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September/October Twenty-Four

2011 Dollars

In portrait photography, you can get a lot of information about the sitter by looking in her eyes More than her clothes, more than the .environment, the mood comes from some inexplicaole quality the shooter captures in the eyes. A similar thing goes on in an Olaf Veltman landscape: Everything YOLi need to know happens III the sky.
by Tiffany Meyers

Jl~f \/pltm~n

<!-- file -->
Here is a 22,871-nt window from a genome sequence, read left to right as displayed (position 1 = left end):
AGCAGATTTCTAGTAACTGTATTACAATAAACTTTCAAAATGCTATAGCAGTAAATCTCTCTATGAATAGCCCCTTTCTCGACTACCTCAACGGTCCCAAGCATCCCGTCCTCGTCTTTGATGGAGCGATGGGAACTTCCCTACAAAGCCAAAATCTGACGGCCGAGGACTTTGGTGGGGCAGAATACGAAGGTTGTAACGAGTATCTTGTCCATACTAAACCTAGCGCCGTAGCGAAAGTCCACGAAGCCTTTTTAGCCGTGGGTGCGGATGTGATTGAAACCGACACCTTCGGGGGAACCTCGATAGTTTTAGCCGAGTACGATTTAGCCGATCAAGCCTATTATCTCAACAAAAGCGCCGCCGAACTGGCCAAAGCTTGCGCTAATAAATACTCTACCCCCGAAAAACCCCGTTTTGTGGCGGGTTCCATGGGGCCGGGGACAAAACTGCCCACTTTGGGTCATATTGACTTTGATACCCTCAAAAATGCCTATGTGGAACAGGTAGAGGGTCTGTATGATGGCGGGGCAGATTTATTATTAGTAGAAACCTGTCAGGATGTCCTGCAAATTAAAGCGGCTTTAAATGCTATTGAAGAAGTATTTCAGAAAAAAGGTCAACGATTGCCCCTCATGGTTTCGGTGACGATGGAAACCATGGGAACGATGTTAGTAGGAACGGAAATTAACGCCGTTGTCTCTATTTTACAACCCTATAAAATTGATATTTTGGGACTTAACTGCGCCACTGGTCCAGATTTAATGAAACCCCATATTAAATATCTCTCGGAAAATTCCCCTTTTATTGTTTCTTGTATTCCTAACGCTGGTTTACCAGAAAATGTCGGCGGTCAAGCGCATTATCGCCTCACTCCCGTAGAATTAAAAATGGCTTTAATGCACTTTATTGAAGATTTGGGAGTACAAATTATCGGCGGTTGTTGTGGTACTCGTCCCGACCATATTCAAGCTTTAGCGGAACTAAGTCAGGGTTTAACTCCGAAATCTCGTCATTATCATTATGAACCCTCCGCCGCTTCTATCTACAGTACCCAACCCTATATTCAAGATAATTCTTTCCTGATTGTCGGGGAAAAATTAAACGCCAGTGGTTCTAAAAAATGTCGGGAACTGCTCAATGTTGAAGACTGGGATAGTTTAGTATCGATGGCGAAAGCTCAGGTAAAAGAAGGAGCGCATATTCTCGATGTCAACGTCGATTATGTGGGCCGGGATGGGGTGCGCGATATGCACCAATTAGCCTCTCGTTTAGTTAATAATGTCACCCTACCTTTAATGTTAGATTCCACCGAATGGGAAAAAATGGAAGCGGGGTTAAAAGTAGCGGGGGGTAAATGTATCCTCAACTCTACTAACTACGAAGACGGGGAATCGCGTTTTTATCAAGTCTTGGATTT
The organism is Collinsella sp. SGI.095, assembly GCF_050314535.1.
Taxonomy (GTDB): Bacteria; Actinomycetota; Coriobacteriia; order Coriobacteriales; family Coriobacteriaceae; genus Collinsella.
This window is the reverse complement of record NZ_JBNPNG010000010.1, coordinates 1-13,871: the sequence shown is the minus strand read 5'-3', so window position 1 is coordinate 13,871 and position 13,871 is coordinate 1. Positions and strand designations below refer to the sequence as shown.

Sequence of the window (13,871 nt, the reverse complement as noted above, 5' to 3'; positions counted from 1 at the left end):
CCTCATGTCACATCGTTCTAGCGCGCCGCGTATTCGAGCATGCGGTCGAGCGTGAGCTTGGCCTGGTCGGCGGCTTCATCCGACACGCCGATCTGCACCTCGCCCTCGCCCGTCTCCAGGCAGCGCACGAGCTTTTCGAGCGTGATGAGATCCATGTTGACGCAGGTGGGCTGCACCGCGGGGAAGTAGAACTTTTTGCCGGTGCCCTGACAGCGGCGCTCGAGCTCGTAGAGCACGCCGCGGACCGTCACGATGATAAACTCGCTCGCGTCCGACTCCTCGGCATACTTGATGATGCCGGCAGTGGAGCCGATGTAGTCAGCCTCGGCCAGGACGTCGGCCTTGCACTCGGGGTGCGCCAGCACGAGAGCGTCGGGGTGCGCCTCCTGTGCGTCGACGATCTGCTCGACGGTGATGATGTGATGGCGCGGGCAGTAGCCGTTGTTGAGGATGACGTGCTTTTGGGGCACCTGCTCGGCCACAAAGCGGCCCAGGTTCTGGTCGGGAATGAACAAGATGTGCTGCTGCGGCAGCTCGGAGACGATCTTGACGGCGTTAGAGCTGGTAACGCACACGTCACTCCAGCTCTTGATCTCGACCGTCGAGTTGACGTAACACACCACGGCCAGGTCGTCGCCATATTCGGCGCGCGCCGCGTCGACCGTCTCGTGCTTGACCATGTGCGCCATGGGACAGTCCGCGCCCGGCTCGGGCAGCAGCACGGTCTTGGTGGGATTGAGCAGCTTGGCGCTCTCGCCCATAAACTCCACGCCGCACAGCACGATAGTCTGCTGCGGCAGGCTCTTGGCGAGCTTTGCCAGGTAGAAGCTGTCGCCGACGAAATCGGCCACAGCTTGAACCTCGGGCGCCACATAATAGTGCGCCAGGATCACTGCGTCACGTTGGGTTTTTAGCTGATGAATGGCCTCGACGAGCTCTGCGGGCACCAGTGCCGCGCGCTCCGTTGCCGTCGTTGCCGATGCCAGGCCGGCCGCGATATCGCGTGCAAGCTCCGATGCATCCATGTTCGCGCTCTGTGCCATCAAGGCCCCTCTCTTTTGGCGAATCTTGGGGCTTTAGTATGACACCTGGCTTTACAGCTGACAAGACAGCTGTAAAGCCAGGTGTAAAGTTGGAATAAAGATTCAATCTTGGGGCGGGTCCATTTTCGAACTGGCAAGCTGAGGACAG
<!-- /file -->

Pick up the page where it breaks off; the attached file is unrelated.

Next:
is compositions-low horizon lines that shoulder massive skies, within which the clouds act out dramas-spring from the same vein as Dutch landscape painting of the Golden Age. Unlike Church-commissioned Renaissance painters, Dutch artists in a seventeenth-century Calvinist society painted secular subjects. But a sense of intensity-and maybe it's sublimated spirituality-emerges in the skies. the sky with white stipple. Or they streak it with gray ribbons. Occasionally, they deign to open up, making room for crackles of direct light. "You hear about portrait photographers who can coax the personalities out of their subjects," says David Steinke, art director on the Union Pacific campaign at the time and now vr-/creative director, Crispin Porter + Bogusky. "The thing about Olaf is that he does that with landscapes. He can draw out the personality of a landscape, which is something very few photographers in the world can do." Veltman is known for waiting patiently for the perfect light. But that's probably not quite right. He isn't patient so much as expectant, certain beyond a doubt that the right dusky glow will arrive, even when ants make their way into clients' pants. In his youth, Veltman was just as certain his future would center on art. Initially, he was bent on becoming a painter, working in his grandfather's Bergen an studio. "I loved the smell of the oil paint, and I would work in the studio on these very realistic paintings. 1 really wanted to paint. And I was in a hurry." But when Veltman's father gave him a Penrax at age sixteen, the Pentax won. For a kid in a hurry, photography was way sexier than slow-drying oil on canvas. "Mainly, I tried to shoot as many girls as I could," says Veltman. "1 would say, 'Can I take your portrait?" Once he built his own darkroom, the die was cast. By the time Veltman was a teenager, he'd been a student of the Dutch masters for years. Veltman's grandfather, a sailor and painter, frequently took his protege to Amsterdam's Rijksmuseum. They discussed composition and light. Eightyear-old Veltman liked Rembrandt's impasto technique. And he fell for Jacob van Ruisdael's landscapes in parricular. "They were pretty serious subjects for a child, but I think my grandfather thought I could handle it," says Veltman. If van Ruisdael was a skypainter, as he is called, then Veltman is a cloudpainrer, You can see it in his landscapes for a 2002 Union Pacific campaign. With Nebraska agency Bailey Lauerman, Veltman shot the train; in Wyoming, Colorado, Utah and Nevada, where the colossal domes of sky mirror the brand's epic place in American history. Sometimes, the clouds in these landscapes roil, reserving the right to explode into Storms whenever they so choose. Sometimes, they catch shifting, orange shapes of light. Or they pock